8–10. In spite of the gross idolatries denounced in the preceding section there is that in Israel which makes it precious in the sight of Jehovah, and ensures for it a brilliant future.Verses 8-10. - SALVATION PROMISED TO A REMNANT. In Isaiah, and especially in the "Book of Consolation" (Isaiah 40-66.), promises are almost always intermingled with threatenings. The threats extend to the bulk of the nation; the promises are limited to "a remnant," since a remnant only could be brought to "seek" and serve God (ver. 10). Here the announcement that a remnant would be spared is introduced by a simile from men's treatment of their own vineyards (ver. 8). Verse 8. - As the new wine is found in the cluster; rather, as when new wine is found in a grape-bunch; i.e. as when even a single cluster of grapes is spied on a vine-stem, the vine-pruners say one to another, "Destroy not that stem, but spare it," so will God refrain from destroying those stocks in his vineyard, which give even a small promise of bearing good fruit. Destroy it not. The words are thought to be those of a well-known vintage-song, which is perhaps alluded to in the heading (Al-taschith) prefixed to Psalm 57, 58, and 59. "Each of these psalms was probably sung to the air of this favourite song" (Cheyne). A blessing is in it; i.e. "a boon from God" (comp. Isaiah 36:16; 2 Kings 5:15). After the people have poured out their heart before Jehovah, He announces what they may expect from Him. But instead of commencing with a promise, as we might anticipate after the foregoing prayer, He begins with reproach and threatening; for although the penitential portion of the community had included the whole nation in their prayer, it was destruction, and not deliverance, which awaited one portion of the nation, and that portion was the greater one. The great mass were in that state of "sin unto death" which defies all intercession (1 John 5:16), because they had so scornfully and obstinately resisted the grace which had been so long and so incessantly offered to them. "I was discernible to those who did not inquire, discoverable by those who did not seek me. I said, 'Here am I, here am I,' to a nation where my name was not called. I spread out my hands all the day to a refractory people, who walked in the way that was not good, after their own thoughts." The lxx (A) render Isaiah 65:1, "I was found by those who did not seek me, I became manifest to those who did not ask for me" (B reverses the order); and in Romans 10:20-21, Paul refers Isaiah 65:1 to the Gentiles, and Isaiah 65:2 to Israel. The former, to whom He has hitherto been strange, enter into fellowship with Him; whilst the latter, to whom He has constantly offered Himself, thrust Him away, and lose His fellowship. Luther accordingly adopts this rendering: "I shall be sought by those who did not ask for me, I shall be found by those who did not seek me. And to the heathen who did not call upon my name, I say, Here am I, here am I." Zwingli, again, observes on Isaiah 65:1, "This is an irresistible testimony to the adoption of the Gentiles." Calvin also follows the apostle's exposition, and observes, that "Paul argues boldly for the calling of the Gentiles on the ground of this passage, and says that Isaiah dared to proclaim and assert that the Gentiles had been called by God, because he announced a greater thing, and announced it more clearly than the reason of those times would bear." Of all the Jewish expositors, where is only one, viz., Gecatilia, who refers v. 1 to the Gentiles; and of all the Christina expositors of modern times, there is only one, viz., Hendewerk, who interprets it in this way, without having been influenced by the quotation made by Paul. Hofman, however, and Stier, feel obliged to follow the apostle's exposition, and endeavour to vindicate it. But we have no sympathy with any such untenable efforts to save the apostle's honour. In Romans 9:25-26, he also quotes Hosea 2:23 and Hosea 2:1 in support of the calling of the Gentiles; whereas he could not have failed to know, that it is the restoration of Israel to favour which is alluded to there. He merely appeals to Hosea 2 in support of the New Testament fact of the calling of the Gentiles, so far as it is in these words of the Old Testament prophet that the fact is most adequately expressed. And according to 1 Peter 2:10, Peter received the same impression from Hosea's words.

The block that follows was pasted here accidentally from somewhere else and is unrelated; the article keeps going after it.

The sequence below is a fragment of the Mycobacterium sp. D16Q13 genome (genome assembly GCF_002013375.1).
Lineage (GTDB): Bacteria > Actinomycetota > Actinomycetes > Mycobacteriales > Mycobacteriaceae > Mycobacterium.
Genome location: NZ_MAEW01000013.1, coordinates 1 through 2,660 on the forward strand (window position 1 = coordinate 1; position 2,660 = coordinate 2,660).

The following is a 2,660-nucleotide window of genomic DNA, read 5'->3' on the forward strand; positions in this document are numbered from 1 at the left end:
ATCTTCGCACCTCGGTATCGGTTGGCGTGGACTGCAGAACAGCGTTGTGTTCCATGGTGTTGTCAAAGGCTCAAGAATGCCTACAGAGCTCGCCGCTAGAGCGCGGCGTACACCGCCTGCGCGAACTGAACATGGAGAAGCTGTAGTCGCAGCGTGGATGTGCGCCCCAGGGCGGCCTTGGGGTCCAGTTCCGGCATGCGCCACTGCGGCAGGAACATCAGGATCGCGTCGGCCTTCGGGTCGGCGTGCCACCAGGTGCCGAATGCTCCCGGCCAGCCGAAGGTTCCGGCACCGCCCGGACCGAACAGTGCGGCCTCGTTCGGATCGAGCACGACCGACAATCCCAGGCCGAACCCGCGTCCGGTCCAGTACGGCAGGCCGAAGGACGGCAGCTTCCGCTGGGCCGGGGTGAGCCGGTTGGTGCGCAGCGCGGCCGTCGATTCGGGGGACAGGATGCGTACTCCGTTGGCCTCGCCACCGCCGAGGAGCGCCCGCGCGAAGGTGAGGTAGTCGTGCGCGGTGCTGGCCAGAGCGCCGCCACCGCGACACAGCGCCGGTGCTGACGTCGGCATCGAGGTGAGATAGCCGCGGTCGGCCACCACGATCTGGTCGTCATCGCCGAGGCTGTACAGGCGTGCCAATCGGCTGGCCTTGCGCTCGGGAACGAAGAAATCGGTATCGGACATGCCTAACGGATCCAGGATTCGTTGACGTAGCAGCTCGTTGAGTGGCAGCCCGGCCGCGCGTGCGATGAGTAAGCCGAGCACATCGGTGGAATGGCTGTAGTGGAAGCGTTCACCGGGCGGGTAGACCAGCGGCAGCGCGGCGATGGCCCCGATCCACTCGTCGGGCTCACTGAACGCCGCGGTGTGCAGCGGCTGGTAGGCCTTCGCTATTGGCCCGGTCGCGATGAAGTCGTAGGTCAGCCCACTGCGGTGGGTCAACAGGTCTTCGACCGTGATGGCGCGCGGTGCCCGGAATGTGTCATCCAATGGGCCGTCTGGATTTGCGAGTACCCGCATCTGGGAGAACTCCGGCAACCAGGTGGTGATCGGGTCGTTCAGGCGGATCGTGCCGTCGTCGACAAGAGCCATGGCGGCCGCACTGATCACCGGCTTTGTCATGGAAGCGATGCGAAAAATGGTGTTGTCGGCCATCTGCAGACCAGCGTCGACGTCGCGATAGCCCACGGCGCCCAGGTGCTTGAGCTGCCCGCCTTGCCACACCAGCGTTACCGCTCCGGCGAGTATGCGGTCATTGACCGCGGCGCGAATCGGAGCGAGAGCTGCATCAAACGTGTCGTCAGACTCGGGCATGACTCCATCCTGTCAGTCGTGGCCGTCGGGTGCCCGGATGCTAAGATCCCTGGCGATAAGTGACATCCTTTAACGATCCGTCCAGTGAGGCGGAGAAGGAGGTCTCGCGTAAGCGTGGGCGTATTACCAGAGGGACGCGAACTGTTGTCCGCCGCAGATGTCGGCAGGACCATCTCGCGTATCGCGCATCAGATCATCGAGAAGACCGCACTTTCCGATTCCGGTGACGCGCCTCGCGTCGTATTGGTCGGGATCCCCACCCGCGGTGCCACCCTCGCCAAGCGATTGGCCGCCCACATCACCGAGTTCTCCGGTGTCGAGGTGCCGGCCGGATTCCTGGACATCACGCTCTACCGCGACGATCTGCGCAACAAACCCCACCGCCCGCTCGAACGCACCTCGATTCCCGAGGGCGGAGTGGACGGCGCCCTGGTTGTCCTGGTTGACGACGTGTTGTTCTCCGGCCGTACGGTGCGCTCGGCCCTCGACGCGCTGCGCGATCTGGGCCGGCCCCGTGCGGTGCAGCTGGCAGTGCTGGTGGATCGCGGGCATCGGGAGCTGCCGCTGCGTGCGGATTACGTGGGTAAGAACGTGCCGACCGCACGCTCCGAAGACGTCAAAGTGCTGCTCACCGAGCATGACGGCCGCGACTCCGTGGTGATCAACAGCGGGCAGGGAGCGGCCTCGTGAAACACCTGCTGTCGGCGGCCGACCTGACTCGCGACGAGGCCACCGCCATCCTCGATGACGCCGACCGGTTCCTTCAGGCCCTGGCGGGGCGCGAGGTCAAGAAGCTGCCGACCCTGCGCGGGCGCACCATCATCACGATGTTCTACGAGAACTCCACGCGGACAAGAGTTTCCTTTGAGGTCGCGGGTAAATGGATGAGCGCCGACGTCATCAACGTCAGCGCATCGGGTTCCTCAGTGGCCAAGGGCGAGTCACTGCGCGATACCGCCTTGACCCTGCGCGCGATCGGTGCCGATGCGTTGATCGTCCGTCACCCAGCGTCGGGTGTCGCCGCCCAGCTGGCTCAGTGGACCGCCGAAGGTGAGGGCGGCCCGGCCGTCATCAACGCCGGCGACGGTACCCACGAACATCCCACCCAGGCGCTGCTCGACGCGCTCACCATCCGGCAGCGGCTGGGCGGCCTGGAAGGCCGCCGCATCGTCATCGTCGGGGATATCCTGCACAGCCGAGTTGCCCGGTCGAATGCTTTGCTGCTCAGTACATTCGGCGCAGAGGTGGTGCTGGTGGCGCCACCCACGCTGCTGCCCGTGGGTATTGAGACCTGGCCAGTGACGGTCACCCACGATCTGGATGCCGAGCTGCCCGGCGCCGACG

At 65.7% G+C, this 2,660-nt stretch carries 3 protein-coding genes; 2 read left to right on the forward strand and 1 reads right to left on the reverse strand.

But with the passage before us it is very different. The apostle shows, by the way in which he applies the Scripture, how he depended in this instance upon the Septuagint translation, which was in his own hands and those of his readers also, and by which the allusion to the Gentiles is naturally suggested, even if not actually demanded. And we may also assume that the apostle himself understood the Hebrew text, with which he, the pupil of Rabban Gamaliel, was of course well acquainted, in the same sense, viz., as relating to the calling of the Gentiles, without being therefore legally bound to adopt the same interpretation. The interchange of גּוי (cf., Isaiah 55:5) and עם; the attribute בשׁים קרא לא, which applies to heathen, and heathen only; the possibility of interpreting Isaiah 65:1-2, in harmony with the context both before and after, if Isaiah 65:1 be taken as referring to the Gentiles, on the supposition that Jehovah is here contrasting His success with the Gentiles and His failure with Israel: all these certainly throw weight into the scale. Nevertheless they are not decisive, if we look at the Hebrew alone, apart altogether from the lxx. For nidrashtı̄ does not mean "I have become manifest;" but, regarded as the so-called niphal tolerativum (according to Ezekiel 14:3; Ezekiel 20:3, Ezekiel 20:31; Ezekiel 36:37), "I permitted myself to be explored or found out;" and consequently נמצאתי, according to Isaiah 55:6, "I let myself be found." And so explained, Isaiah 65:1 stands in a parallel relation to Isaiah 55:6 : Jehovah was searchable, was discoverable (cf., Zephaniah 1:6) to those who asked no questions, and did not seek Him (ללוא equals לא לאשׁר, Ges. 123, 3), i.e., He displayed to Israel the fulness of His nature and the possibility of His fellowship, although they did not bestir themselves or trouble themselves in the least about Him - a view which is confirmed by the fact that Isaiah 65:1 merely refers to offers made to them, and not to results of any kind. Israel, however, is called בשׁמי אל־קרא גוי, not as a nation that was not called by Jehovah's name (which would be expressed by נקרא, Isaiah 43:7; cf., מקראי, κλητός μου, Isaiah 48:12), but as a nation where (supply 'ăsher) Jehovah's name was not invoked (lxx "who called not upon my name"), and therefore as a thoroughly heathenish nation; for which reason we have gōi (lxx ἔθνος) here, and not ‛am (lxx λαός). Israel was estranged from Him, just like the heathen; but He still turned towards them with infinite patience, and (as is added in Isaiah 65:2) with ever open arms of love. He spread out His hands (as a man does to draw another towards him to embrace him) all the day (i.e., continually, cf., Isaiah 28:24) towards an obstinate people, who walked in the way that was not good (cf., Psalm 36:5; Proverbs 16:29; here with the article, which could not be repeated with the adjective, because of the לא), behind their own thoughts. That which led them, and which they followed, was not the will of God, but selfish views and purposes, according to their won hearts' lusts; and yet Jehovah did not let them alone, but they were the constant thought and object of His love, which was ever seeking, alluring, and longing for their salvation.